What Are the Facts on the New Nutrition Facts Label?

Picture a common scenario: standing in the grocery store, trying to decide between two food products—what do you do? If you’re like most consumers, you probably turn the package over to examine the Nutrition Facts label and base your decision on calorie or fat content (or, if you’re like me, you discard both options and head for the dessert aisle instead).  The Nutrition Facts label, found on most food packages in the US, serves as a guide to help consumers make informed food choices and practice healthy dietary habits. However, it can be incredibly hard to understand! If you’ve ever argued with yourself in the middle of the store trying to decode the label (and scared a Publix employee in the process), you’ll be happy to know that it is about to get a major facelift.

Why the sudden fuss over this image that we’ve come to accept as an unavoidable component of food packaging? For starters, the current label, introduced more than 20 years ago, does not reflect the current food environment of the average consumer.  In other words, the serving sizes shown on the current labels are no longer relevant to the dietary habits of today’s society. The proposed changes take people's actual eating behavior into account and the new label aims to provide a greater understanding of nutrition science with a refreshed design that is easier to read.


What Exactly are the Changes?

 Greater Understanding of Nutrition Science 
  •  The new labels require information about “added sugars,” which can decrease the intake of nutrient-rich foods while increasing calorie intake.
  •  Updated daily values for nutrients like sodium, dietary fiber, and vitamin D will be included on the label to help consumers understand the nutrient information in the context of a total daily diet.
  •  Manufacturers will be required to state the amount of potassium and vitamin D on the label, because they are considered “nutrients of public health significance.”
  •  The term “calories from fat” will be removed, because research shows the type of fat consumed is more important than the amount.

      Updated Serving Size Requirements and New Labeling Requirements for Certain Package Sizes
  •  Serving sizes will reflect how consumers eat and drink today. The label information must be based on what people actually eat.
  •  Packaged food and drinks that are typically eaten in one sitting, such as a 20-oz soda, must be labeled as a single serving with calorie and nutrient information to reflect the entire package.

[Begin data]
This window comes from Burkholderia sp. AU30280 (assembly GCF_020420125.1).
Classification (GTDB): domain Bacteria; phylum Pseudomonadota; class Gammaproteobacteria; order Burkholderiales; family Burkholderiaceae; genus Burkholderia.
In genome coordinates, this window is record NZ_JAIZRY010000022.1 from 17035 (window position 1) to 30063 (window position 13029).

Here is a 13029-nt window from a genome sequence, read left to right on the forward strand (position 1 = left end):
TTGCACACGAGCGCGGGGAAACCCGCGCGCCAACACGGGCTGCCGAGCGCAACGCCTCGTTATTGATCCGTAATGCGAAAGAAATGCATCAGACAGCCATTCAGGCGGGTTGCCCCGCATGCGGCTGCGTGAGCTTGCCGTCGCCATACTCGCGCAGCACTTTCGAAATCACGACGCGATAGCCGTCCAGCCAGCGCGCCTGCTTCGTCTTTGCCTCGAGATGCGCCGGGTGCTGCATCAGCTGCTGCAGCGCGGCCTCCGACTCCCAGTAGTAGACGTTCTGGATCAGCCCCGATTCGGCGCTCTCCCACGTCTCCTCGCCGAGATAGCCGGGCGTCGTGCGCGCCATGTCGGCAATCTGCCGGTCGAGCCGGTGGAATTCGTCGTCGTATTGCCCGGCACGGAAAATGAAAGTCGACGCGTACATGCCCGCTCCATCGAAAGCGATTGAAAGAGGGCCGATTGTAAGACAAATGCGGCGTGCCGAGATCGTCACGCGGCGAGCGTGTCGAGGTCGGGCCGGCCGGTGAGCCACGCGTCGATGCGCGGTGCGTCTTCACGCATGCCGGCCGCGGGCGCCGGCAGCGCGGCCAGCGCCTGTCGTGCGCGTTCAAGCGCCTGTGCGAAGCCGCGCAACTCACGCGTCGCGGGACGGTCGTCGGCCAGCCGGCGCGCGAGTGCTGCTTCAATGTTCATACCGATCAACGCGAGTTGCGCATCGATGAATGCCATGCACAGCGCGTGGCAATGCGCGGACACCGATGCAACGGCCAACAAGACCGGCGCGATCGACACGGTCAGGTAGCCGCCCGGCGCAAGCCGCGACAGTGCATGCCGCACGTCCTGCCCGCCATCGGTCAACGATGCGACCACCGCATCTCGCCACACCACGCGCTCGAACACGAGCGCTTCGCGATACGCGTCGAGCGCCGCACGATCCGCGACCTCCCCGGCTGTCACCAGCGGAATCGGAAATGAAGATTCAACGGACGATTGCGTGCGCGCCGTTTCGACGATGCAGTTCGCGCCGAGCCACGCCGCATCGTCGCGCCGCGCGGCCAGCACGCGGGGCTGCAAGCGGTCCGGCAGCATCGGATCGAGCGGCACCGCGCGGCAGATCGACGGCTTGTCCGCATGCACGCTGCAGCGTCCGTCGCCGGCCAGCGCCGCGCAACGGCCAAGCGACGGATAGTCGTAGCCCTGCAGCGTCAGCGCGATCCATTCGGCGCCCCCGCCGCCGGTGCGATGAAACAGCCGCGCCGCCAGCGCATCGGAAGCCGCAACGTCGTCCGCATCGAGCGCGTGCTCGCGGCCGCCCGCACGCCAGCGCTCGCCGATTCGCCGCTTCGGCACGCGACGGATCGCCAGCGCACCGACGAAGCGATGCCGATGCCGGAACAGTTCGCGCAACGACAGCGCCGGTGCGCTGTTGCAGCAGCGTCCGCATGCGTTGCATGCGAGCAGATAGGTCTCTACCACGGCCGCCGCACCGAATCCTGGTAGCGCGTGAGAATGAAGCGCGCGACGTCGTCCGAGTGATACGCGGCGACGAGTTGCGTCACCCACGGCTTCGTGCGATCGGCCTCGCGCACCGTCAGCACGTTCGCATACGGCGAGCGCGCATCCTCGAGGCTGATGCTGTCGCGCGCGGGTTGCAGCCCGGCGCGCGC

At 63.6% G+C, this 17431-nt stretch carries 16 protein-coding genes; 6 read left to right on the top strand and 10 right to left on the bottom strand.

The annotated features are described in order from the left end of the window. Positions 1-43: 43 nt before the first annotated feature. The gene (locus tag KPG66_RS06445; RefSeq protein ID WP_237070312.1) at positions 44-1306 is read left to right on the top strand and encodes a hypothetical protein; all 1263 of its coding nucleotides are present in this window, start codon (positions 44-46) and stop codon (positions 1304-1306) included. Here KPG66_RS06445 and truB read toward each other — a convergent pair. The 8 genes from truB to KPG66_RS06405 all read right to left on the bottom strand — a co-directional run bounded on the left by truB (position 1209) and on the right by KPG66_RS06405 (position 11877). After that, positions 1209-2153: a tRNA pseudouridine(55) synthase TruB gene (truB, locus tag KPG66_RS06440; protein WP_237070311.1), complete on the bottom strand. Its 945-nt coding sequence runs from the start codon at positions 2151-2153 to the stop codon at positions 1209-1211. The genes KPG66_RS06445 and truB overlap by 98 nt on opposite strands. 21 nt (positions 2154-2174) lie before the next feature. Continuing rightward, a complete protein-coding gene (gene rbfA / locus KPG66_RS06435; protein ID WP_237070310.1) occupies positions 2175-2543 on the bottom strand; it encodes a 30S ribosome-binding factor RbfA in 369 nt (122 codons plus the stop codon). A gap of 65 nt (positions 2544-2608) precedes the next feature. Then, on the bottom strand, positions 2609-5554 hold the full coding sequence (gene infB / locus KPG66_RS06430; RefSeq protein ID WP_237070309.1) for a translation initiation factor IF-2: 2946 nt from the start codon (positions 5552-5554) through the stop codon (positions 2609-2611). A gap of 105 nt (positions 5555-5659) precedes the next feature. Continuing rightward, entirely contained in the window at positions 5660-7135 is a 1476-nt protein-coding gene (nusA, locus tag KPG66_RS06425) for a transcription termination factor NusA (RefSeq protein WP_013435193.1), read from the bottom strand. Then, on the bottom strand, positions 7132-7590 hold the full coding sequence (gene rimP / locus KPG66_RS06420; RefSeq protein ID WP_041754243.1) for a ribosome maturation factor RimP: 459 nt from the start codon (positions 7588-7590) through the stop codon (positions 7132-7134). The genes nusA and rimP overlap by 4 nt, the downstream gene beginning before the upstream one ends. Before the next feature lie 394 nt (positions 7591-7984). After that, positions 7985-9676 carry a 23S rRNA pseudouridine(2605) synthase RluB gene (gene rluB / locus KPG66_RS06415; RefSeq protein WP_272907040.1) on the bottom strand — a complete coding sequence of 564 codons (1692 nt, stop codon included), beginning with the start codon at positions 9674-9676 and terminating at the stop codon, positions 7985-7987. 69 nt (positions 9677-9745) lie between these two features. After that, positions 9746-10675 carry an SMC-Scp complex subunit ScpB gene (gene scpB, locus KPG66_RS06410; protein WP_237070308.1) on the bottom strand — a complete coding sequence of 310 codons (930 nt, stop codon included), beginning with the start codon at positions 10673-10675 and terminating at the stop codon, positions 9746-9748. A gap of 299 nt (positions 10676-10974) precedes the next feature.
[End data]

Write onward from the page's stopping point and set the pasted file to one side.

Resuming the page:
•  For certain packages that are larger and could be consumed in one sitting or multiple sittings, manufacturers must provide “dual column” labels to indicate both “per serving” and “per package” calories and nutrient information—for example, a 24-oz soda or a pint of ice cream.

      Refreshed Design
  •  Calories and serving sizes will be more prominent in order to emphasize parts of the label that are more important for public health.
  •  The Percent Daily Value will be on the left of the label so that it is read first.
  •  The label footnote will be changed to more clearly explain the meaning of the Percent Daily Value. 

The Next Step

Will the new Nutrition Facts label really be that much more helpful than the current one? Results from a recent Georgetown Institute for Consumer Research (GICR) study suggest so. In an attempt to investigate how helpful the current and the proposed new labels are to consumers, the researchers presented 830 participants with various items and asked them how healthy they perceived each to be. The items—a 20 oz bottle of soda, a frozen pizza, and an 8-oz bag of chips—were accompanied by either the current Nutrition Facts label, the proposed label, or an alternate proposed label. Consumers were randomly assigned to view one type of label. In addition, the label information was presented for either 10 seconds (to mimic an in-store viewing) or for an unlimited amount of time. The results suggest that the proposed labels were more helpful than the current label when given a brief, 10-second timeframe. This rapid encounter reflects the amount of time that a consumer would realistically spend looking at labels while shopping—hence, the proposed labels could make eating healthier an easier task for shoppers.

Of course, as with any change in consumer products, new information warrants a need for education on the label changes. What do you think of the proposed label changes? Will it be easier for consumers to make healthy choices at the grocery store? Or, has the FDA uncovered a whole new set of problems? No matter what your feelings are on the issue, you won’t see these changes until at least August 1st, 2014.


~Jenna Norris


Sources:
  • MacMunn A, O’Malley R. As Advocates for Improvements on Food Labels, Academy of Nutrition and Dietetics Supports FDA's Proposed Label Changes, Calls for Nutrition Education for Consumers. AND web site. Available at: http://www.eatright.org/Media/content.aspx?id=6442480118#.U4SLjJRdVSa. Published February 27, 2014. Accessed May 23, 2014.
  • Proposed Changes to the Nutrition Facts Label. FDA web site. Available at: http://www.fda.gov/Food/GuidanceRegulation/GuidanceDocumentsRegulatoryInformation/LabelingNutrition/ucm385663.htm. Published May 2014. Accessed May 23, 2014.
  • Hennessy M. Proposed Nutrition Labels More Effective Than Current Labels: Survey. Food Navigator web site. Available at: http://www.foodnavigator-usa.com/R-D/Proposed-nutrition-labels-more-effective-than-current-labels-survey. Published May 22, 2014. Accessed May 23, 2014. 

Tuesday, May 6, 2014

Rabbit Dishes are Back!